So, how can you make it fairer if you can’t guarantee true parity across all facets of the professional game? Easy – amend the current labor deal to include a luxury tax that competitive team owners can pay in order to push the competitive envelope. It doesn’t have to be a massive amount of money – say, 10 percent, or approximately $8 million under today’s cap constraints – but a luxury tax would allow passionate fan bases to see their team take another step toward winning a Stanley Cup.

You could even make the luxury tax restrictions tighter, and use a system like the National Basketball Association does. In the NBA, their “Bird Exception” permits teams to go over the cap ceiling to retain talents they’ve developed on their own. This would mean a team like the Maple Leafs could keep a player like Zach Hyman around, instead of forcing them to part ways with the athlete.

Regardless, this notion of “perfect parity” is a red herring that’s never going to happen. Some teams have a built-in advantage, and a luxury tax would go a long ways toward evening things out.

1. Make The Net Bigger: Yes, we’re well-aware NHL teams averaged 3.14 goals-for per game last season – the highest number since the 1995-96 campaign, when it hit the same average – but only two years ago, it dipped to 2.94 GF/GP, and for the bulk of the past dozen seasons, it has hovered in the 2.7-2.8 range. This is the natural order of things in the sport: once teams find a way to break out and score more, coaches and players inevitably find ways in which to stymie their offensive successes.

This is why the notion of bigger nets is almost always a regular point of contention. Nobody is suggesting hockey nets expand to the size of football nets, however, an increase of a couple inches at the sides and on top of the net could free up skilled players to light the lamp considerably more often than they do at present.

The reality is, we’ve been seeing significant growth in the bodies of goaltenders over the years, but no linked change to the nets themselves. As we’ve argued before, other sports made material changes to the heart of their entertainment product, and the game not only survived, but thrived. Think of the NBA and the three-point line, or MLB and the adjusted pitcher’s mound. Neither of those elements of the sports were there at their inception, but times changed, people changed, and the product changed.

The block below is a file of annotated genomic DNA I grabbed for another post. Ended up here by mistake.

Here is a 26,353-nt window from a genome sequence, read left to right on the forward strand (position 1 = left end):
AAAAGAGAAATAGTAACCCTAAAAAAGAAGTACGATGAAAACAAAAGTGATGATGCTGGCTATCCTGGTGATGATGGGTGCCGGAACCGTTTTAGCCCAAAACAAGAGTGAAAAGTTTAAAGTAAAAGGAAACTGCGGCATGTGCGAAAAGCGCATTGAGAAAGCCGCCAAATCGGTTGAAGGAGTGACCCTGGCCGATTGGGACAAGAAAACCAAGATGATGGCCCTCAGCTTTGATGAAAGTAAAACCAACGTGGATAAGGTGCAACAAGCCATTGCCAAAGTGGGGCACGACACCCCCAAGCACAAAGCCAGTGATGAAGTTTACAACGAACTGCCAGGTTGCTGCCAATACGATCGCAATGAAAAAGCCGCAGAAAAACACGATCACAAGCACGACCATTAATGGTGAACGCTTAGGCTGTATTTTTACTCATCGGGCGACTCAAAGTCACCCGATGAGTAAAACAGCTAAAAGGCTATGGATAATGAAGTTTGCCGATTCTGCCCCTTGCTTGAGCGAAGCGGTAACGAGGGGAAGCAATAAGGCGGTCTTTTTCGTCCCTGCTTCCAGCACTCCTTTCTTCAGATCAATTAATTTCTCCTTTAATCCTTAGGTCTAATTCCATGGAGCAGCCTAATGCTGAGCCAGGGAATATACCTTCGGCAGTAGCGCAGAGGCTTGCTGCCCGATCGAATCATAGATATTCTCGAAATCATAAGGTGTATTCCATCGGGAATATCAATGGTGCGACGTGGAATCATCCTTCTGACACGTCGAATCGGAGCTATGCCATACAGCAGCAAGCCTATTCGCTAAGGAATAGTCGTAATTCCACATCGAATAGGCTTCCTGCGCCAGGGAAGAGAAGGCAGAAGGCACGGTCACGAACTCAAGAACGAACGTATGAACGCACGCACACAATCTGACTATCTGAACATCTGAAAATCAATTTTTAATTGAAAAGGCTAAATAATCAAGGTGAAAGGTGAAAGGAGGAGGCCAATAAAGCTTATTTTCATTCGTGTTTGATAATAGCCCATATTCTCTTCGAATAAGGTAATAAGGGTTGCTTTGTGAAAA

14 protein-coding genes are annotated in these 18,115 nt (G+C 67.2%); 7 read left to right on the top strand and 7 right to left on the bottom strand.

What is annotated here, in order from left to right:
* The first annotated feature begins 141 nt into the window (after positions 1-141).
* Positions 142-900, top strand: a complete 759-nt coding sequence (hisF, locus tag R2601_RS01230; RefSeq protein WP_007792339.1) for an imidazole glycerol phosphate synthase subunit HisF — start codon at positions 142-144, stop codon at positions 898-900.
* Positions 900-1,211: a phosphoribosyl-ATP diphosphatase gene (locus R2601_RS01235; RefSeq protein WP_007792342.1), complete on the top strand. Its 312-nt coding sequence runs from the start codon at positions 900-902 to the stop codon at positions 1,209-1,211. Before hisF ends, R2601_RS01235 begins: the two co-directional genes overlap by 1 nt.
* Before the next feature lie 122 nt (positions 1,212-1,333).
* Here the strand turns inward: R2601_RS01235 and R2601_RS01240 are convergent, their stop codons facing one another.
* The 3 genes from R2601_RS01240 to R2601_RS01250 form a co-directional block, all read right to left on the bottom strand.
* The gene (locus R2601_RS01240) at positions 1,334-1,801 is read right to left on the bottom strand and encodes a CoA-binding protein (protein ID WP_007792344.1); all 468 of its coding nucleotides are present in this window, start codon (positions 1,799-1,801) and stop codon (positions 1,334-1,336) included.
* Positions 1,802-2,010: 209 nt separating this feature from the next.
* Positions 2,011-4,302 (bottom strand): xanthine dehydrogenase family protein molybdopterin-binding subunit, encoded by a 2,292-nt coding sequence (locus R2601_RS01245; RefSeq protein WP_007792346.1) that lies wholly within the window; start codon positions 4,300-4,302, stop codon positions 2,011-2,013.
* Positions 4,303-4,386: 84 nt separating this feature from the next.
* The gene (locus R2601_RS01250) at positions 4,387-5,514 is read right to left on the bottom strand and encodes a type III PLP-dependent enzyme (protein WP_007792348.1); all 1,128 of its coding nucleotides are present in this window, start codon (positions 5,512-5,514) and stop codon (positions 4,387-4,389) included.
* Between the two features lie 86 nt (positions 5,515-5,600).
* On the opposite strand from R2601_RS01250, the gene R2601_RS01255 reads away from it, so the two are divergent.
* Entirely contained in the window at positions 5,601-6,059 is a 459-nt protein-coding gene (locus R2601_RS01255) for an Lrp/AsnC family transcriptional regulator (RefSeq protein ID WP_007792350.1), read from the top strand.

We’re still of the opinion that many fans wouldn’t be able to perceive an increase in the nets if they weren’t told about it beforehand. However, you’d better believe players would know the difference, and they’d exploit it to their advantage. And if you’re one of those people who’d say “Hey! Let’s not blame this all on goalies!”, we’d say we’re not. Again, look at baseball: when we were young kids growing up, MLB’s average pitching Earned Run Averages were in the mid-to-high threes; now, they’re in the mid-to-high fours. That doesn’t mean pitchers are no longer essential components of the game. They’ve just adjusted to a product that underscores the value of offense.

That’s the same target the NHL should have in mind when looking at something like bigger nets. The Save Percentages of goalies would take a hit, but the best goalies would still be the best goalies. Most importantly, hockey fans paying hundreds of dollars per single-game experience would get more excitement than they do at present.

The NHL’s circle-of-life goes like this: players find ways to get better and faster before coaches find ways to bung up the system and push the game back to a more defense-minded affair. It’s the responsibility of the league and players to acknowledge that, and adjust certain elements of the sport to give shooters more room to show their skill. Bigger nets – even slightly bigger nets – would serve that cause very well.